Scholarship in “Plain English”: Joseph Lowry on the Legal Hermeneutics of al-Shāfi‘ī and Ibn Qutayba

By Cem Tecimer

Abstract: Joseph Lowry on the Legal Hermeneutics of Two Early Islamic Scholars: In this article, Lowry responds to Calder’s assertion that Shāfi‘ī’s Risāla was written around the ninth century, juxtaposing its use of language to that of Ibn Qutayba’s Ta’wīl. Lowry, in refuting Calder’s claim, shows how the two texts have much more in common in terms of hermeneutics and that the remaining differences stem from the different objectives each written work pursued, Shāfi‘ī’s work being more complex as it purported to come up with a complete theory about revealed law.

Source: The Legal Hermeneutics of al-Shāfi‘ī and Ibn Qutayba: A Reconsideration 11 Islamic Law and Society 1-41 (2004)


This article responds to Norman Calder’s 1993 monograph entitled Studies in Early Muslim Jurisprudence, in which he argued that the Risāla by the eighth century leading scholar, Shāfi‘ī, came later then supposed. Calder had concluded that, when compared to the legal hermeneutics employed by Ibn Qutayba in his book Ta’wīl, Shāfiʿī’s work must post-date Ibn Qutayba’s work, and therefore that Shāfiʿīs work was written sometime around the ninth century.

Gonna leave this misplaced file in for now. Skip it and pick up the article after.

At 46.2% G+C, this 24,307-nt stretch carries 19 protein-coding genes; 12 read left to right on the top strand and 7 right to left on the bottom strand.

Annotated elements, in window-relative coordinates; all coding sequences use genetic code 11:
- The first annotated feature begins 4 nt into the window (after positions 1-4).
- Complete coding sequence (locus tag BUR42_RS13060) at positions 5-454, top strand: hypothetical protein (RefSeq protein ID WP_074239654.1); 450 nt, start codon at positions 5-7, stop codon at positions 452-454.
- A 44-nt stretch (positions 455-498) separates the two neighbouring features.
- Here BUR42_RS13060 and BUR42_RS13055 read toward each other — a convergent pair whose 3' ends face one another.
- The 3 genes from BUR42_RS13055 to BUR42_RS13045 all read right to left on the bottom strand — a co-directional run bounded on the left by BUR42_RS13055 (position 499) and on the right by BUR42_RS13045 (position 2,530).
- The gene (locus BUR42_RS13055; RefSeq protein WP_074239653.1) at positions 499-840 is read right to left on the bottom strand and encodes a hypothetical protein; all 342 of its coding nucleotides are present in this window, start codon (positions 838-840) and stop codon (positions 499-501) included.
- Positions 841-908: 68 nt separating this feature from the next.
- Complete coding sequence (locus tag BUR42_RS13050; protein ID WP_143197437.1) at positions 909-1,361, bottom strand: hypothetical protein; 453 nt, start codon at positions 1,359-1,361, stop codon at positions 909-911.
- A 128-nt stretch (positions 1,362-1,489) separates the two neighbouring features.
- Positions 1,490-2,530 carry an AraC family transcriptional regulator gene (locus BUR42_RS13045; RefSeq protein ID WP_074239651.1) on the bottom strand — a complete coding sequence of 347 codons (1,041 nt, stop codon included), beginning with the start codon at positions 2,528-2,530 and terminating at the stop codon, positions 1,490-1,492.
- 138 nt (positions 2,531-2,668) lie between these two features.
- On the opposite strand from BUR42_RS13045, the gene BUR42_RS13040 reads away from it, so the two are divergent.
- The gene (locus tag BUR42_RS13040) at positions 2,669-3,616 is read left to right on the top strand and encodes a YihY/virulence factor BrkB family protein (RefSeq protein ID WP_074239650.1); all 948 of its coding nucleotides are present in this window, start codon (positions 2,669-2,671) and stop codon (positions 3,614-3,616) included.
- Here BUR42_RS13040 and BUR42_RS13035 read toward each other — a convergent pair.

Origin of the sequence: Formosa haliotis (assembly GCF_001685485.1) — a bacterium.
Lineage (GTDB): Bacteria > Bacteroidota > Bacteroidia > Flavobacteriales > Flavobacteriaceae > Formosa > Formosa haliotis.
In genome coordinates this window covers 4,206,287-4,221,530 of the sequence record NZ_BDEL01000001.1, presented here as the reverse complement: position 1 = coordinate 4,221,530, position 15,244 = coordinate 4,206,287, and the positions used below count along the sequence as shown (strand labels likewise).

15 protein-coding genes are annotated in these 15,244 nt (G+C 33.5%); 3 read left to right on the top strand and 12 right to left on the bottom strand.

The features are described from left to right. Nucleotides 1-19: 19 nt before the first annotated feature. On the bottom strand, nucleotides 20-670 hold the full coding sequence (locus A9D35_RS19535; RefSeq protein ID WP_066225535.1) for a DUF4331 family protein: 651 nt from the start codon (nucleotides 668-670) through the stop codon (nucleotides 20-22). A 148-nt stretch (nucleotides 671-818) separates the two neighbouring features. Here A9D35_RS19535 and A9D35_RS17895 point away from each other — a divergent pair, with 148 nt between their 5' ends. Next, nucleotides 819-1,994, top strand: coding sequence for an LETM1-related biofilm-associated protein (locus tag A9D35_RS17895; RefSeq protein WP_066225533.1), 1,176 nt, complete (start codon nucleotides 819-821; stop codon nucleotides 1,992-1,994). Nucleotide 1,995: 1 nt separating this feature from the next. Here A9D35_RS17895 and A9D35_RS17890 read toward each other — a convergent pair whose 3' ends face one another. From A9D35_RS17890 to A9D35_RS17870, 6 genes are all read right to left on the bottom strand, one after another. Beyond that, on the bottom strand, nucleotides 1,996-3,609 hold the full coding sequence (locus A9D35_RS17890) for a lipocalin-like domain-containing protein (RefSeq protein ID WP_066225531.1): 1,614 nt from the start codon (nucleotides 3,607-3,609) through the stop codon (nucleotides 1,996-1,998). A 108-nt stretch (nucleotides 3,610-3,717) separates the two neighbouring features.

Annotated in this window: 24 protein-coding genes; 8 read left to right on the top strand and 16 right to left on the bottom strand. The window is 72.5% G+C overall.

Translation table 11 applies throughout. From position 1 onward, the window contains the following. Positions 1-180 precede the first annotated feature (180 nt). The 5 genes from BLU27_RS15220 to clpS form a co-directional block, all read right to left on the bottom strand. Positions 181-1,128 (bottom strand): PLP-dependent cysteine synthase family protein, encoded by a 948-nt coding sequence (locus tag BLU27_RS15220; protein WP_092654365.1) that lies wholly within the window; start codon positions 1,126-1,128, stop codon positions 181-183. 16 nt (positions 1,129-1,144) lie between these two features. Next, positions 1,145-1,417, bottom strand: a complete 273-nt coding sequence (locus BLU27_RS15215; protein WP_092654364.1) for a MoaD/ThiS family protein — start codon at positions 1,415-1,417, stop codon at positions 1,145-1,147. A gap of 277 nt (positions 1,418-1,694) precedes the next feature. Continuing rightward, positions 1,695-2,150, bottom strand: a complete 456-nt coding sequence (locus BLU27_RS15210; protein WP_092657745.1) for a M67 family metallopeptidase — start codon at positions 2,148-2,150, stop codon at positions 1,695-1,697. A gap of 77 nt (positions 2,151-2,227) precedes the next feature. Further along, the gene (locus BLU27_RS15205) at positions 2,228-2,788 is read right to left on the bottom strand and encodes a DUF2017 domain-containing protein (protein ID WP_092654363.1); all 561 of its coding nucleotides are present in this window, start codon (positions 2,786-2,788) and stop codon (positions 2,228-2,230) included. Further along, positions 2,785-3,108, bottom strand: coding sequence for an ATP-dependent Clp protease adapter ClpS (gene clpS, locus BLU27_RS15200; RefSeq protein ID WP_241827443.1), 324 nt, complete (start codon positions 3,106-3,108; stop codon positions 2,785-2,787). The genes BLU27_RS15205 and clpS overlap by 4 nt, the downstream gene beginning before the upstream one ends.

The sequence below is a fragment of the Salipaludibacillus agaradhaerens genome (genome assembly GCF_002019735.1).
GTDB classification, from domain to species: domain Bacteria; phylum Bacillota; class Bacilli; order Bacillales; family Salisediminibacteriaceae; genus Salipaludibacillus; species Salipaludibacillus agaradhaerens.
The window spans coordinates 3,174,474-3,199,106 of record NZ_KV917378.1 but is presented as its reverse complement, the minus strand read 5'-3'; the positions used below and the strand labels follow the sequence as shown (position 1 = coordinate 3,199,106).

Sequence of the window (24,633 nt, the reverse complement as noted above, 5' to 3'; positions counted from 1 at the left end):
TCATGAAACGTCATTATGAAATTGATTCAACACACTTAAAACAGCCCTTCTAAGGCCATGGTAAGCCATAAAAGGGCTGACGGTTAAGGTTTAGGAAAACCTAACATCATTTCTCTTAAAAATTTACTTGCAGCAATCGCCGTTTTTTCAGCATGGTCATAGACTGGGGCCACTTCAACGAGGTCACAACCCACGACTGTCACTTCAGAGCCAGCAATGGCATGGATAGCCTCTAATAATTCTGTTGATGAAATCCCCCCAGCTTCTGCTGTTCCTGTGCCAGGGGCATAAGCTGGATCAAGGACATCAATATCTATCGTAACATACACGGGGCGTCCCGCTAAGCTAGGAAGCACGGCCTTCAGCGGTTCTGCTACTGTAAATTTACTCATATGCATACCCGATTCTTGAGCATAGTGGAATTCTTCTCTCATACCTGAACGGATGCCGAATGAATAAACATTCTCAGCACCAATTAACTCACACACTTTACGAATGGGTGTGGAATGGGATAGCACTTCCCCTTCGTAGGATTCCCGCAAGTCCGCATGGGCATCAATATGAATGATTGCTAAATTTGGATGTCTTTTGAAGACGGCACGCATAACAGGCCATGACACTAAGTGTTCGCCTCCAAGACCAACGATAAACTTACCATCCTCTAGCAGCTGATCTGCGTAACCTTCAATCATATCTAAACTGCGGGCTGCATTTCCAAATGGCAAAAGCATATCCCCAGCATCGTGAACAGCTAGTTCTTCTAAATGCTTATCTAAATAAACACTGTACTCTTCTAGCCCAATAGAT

Lowry challenges Calder’s assertions on two grounds: (1) Ibn Qutayba and Shāfi‘ī share much more commonalities in their hermeneutic techniques than Calder appreciated; and (2) the differences in such techniques largely flow not from the purported difference in time of writing, but from the different purposes of each works. Shāfi‘ī’s techniques were more nuanced and sophisticated, as his Risāla was “a systematic and complete theory of revealed law,” whereas Ibn Qutayba’s work was largely “a theological treatise in defense of the Prophetic hadīth” (p. 4).

In addition to correcting Calder’s speculation on dating, Lowry also aims to explore some of the specific jurisprudential methods that Shāfiʿī identified and deployed. Specifically, Lowry focuses on the ’āmm and khāṣṣ (general and specific) rubric, how Shāfi‘ī used it extensively, and how Ibn Qutayba too was aware of it and grounded some of his arguments in defending some ḥadīth on the doctrine of specific over general meaning.